Some novels start with a bang, with a ingeniously crafted opening paragraph or sentence that instantly catches the interest of the reader and starts the concept of the novel. How important is it to have such a start?
I won't buy a book without one.
When I browse a bookstore, I look at all the titles on the spine. Only if the title intrigues me or implies a story that might interest me, do I pull the book out far enough to view the cover. I don't judge the cover image, but I use it and any text on it to get a first rough idea of what the book is about. If this interests me, I pull the book out completely and read the blurb. If this contains things that I enjoy and nothing I dislike (e.g. angels), I open the book to the first page and read it. If this incites my curiosity, I leaf through the book to read some dialog. If the author handles dialog convincingly (it is always the weakest spot in any narrative writing and the most irritating turn off), I sit down and read the beginning few pages and turn on my smartphone to read Amazon reviews. If everything is still kosher, I buy the book.
Today, there are too many awful books on the market and every reader has wasted too much of their scarce time on bad reading experiences, so your book has to overcome a series of filters before it gets bought. Because time and attention are scarce commodities for anyone with money to buy a book, they don't give an individual book much opportunity to hook them.
If you fail at the first paragraph, you fail.
It doesn't mean though that your first paragraph must deliver the Big Bang. Although many how-to-write books recommend this, a death in the first sentence or the fate of the whole universe at stake are usually a sure sign of a boring, generic book. You don't have to outdo all the other books ever written, just create an image that stimulates the imagination.
What makes a great beginning will depend on your genre and reader age. Here is what I think is a good example for a Middle Grade fantasy (from Ursula K. Le Guin, A Wizard of Earthsea):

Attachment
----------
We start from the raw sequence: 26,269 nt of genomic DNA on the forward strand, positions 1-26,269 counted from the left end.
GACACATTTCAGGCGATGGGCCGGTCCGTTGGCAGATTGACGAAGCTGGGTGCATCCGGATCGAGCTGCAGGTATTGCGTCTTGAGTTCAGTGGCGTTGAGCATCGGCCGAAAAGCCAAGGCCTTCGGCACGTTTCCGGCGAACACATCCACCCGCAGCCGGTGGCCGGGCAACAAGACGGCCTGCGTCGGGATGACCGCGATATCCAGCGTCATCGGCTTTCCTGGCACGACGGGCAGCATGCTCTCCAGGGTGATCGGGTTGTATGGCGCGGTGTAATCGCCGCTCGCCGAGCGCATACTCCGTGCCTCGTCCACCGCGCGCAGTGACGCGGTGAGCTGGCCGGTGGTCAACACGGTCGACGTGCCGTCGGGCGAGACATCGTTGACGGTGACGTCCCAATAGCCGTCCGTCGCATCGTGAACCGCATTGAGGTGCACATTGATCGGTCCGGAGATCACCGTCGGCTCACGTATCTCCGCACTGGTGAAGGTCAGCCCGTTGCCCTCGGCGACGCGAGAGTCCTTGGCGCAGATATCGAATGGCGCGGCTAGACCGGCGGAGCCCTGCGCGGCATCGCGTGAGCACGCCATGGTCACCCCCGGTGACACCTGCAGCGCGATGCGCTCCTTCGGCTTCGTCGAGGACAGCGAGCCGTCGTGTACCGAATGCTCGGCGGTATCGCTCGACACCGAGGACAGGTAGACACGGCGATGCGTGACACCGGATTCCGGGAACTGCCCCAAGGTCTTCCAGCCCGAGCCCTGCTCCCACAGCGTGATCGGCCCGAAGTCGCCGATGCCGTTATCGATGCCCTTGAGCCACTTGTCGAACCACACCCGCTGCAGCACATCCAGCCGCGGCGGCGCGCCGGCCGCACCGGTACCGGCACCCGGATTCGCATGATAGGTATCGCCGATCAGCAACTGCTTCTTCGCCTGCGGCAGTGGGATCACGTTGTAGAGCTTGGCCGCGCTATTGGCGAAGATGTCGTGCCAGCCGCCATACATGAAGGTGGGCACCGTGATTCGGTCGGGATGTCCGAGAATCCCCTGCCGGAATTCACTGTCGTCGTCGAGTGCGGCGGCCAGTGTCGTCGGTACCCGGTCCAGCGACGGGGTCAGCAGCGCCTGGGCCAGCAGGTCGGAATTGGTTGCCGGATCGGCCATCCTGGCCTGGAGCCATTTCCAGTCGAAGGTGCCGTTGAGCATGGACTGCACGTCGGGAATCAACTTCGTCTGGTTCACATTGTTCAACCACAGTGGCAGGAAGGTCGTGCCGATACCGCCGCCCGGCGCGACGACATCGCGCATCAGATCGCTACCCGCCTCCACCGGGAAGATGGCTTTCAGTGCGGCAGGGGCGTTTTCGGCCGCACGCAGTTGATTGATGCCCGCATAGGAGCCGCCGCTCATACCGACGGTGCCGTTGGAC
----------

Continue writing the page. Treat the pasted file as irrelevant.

The island of Gont, a single mountain that lifts its peak a mile above the storm-racked Northeast Sea, is a land famous for wizards.
Books today no longer begin "once upon a time..." there was such and such a hero, and such and such a heroine. So you do not want mostly "background" in your opening paragraph.
Instead, I was taught to "begin the story in the middle of the action." An example is the opening of my Revolutionary War novel.
"Outside a log cabin on the banks of the Pee Dee River, Charlotte Mouton saw a group of horseman riding in the distance toward her. They weren't wearing uniforms so they had to be American Patriots, not British Redcoats, or Tories, pro-British Americans who wore green. She wondered why they were headed north. The enemy was not here, but further south. And according to the rumors that had been spreading through the countryside like wildfire, these men had been winning their battles. That was saying a lot for a bunch of farmers whose patriotism and enthusiasm for war far exceeded their training and experience.
The year was 1780, and the American Revolution had been raging for four years. But the fighting had only recently come to South Carolina..."
Under the "once upon a time" format, the most recent paragraph would have been the opening paragraph. But you can see how my "action" paragraph is more compelling. This becomes even more so, shortly, when we meet Charlotte's older brother and her future husband among these American soldiers.
Quote from Chekhov: “It seems to me that when you write a short story, you have to cut off both the beginning and the end. We writers do most of our lying in those spaces. You must write shorter, to make it as short as possible.”
If you read most of Chekhov's stories, you'll probably find this is true. There's an essay that can answer all your questions called 'Overtures', written by Simon Leys, if you can find his book called the Halls of Uselessness. He writes how some authors, like Anthony Burgess in Earthly Powers, can write the most interesting things at first but completely fail to deliver. On the other hand some writers validate their first paragraphs like Melville in Moby Dick.
William Gass said that a better idea of finding out whether a book is good is flipping to pg 99. So I don't like the idea that it has to be the first paragraph that grips because some writers write in such a way where the foundations they stack very early on are almost imperceptible but when you reach the end it hits you like a trainwreck. I don't think people consider the opening of Madame Bovary to be very interesting, but Flaubert poured his whole self and years into perfecting that novel. Likewise some people won't be gripped by the opening of Proust's massive monster book, but its still a great classic of Literature, Time, Memory and Sensation. Somehow it works the same for endings. A story can end quietly but it can leave a sting that grows over time. Chekhov's The Lady and the Dog is sort of like this, and Kafka's famous The Castle doesn't even have an ending.